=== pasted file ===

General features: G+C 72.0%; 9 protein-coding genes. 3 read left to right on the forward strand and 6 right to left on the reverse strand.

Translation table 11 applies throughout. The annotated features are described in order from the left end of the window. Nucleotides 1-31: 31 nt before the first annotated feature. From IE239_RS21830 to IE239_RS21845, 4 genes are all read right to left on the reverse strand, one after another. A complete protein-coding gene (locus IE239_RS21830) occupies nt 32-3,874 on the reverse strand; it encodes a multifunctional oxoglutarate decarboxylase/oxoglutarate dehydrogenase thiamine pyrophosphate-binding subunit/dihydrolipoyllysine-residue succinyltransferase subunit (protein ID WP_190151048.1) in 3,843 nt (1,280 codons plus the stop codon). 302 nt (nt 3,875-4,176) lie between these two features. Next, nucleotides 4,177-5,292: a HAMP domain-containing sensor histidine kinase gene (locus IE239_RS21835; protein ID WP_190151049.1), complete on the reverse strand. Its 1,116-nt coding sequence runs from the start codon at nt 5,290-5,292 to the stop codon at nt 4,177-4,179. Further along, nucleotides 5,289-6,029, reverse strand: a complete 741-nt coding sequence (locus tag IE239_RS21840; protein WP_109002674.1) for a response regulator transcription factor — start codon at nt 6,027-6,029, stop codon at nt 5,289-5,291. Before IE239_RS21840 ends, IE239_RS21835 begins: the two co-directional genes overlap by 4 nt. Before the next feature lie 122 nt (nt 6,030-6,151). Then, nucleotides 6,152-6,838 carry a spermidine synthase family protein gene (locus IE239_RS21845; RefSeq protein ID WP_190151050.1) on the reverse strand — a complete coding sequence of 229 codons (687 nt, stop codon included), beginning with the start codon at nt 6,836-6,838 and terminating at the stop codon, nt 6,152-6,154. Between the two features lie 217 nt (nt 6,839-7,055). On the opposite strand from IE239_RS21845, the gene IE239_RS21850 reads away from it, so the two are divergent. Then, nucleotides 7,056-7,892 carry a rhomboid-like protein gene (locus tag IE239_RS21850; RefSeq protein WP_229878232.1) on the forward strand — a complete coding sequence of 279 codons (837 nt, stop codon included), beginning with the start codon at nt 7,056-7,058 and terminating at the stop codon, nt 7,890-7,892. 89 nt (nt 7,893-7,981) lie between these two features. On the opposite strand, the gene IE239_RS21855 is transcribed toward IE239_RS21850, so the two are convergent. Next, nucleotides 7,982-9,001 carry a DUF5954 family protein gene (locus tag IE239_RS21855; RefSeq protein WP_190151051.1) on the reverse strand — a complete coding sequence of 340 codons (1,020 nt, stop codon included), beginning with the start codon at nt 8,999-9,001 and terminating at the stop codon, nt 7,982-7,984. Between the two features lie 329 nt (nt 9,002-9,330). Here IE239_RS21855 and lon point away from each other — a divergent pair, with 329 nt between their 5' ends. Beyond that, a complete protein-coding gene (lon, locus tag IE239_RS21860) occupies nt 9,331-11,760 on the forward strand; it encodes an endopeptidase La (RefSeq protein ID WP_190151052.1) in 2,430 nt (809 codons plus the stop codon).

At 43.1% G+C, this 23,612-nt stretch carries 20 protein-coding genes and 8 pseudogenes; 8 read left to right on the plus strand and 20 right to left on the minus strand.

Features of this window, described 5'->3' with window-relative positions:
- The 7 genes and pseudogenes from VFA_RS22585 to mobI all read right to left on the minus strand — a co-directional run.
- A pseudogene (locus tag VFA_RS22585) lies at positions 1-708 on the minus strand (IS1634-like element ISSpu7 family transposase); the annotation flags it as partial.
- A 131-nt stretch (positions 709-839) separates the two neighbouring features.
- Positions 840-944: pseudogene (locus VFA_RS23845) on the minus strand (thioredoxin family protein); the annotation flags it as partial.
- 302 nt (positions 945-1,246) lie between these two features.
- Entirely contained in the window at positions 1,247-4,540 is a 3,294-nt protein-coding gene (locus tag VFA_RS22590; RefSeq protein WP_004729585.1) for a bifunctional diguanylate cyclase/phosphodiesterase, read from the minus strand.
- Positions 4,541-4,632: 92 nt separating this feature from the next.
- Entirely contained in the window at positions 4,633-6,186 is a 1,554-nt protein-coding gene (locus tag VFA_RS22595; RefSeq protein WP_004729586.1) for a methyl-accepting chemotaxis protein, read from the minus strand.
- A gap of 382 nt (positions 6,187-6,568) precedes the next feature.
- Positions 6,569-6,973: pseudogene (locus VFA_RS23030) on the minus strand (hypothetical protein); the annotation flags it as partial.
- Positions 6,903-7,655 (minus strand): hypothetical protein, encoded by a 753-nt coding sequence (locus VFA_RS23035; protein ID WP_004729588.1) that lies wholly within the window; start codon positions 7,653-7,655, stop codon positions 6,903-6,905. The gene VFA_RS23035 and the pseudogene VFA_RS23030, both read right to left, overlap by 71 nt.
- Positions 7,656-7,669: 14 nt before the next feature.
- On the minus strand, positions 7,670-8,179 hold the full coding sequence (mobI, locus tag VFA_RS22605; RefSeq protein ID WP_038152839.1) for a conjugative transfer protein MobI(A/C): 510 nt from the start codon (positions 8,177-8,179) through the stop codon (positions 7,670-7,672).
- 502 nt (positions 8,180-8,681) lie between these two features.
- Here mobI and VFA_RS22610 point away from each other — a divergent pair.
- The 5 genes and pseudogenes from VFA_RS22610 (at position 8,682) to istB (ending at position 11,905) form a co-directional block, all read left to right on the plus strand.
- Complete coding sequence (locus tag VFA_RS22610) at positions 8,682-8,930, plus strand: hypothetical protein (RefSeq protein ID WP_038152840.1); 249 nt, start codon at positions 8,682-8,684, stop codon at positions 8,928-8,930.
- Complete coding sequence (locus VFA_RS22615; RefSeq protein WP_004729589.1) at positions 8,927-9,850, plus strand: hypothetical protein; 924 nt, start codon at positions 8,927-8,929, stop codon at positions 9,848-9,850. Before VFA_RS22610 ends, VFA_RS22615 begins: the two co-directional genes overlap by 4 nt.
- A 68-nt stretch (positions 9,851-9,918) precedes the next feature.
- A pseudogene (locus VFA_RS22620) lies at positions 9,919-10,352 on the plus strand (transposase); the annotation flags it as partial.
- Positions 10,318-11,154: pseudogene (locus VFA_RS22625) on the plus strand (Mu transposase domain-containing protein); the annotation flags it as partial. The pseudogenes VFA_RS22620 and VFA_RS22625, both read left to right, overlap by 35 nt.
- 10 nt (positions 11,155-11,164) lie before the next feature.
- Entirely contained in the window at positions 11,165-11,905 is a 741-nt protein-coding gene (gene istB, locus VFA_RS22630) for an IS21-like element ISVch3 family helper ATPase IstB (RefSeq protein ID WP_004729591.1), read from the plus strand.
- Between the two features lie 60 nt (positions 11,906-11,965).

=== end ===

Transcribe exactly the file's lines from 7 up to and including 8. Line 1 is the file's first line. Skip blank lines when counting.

- A 131-nt stretch (positions 709-839) separates the two neighbouring features.
- Positions 840-944: pseudogene (locus VFA_RS23845) on the minus strand (thioredoxin family protein); the annotation flags it as partial.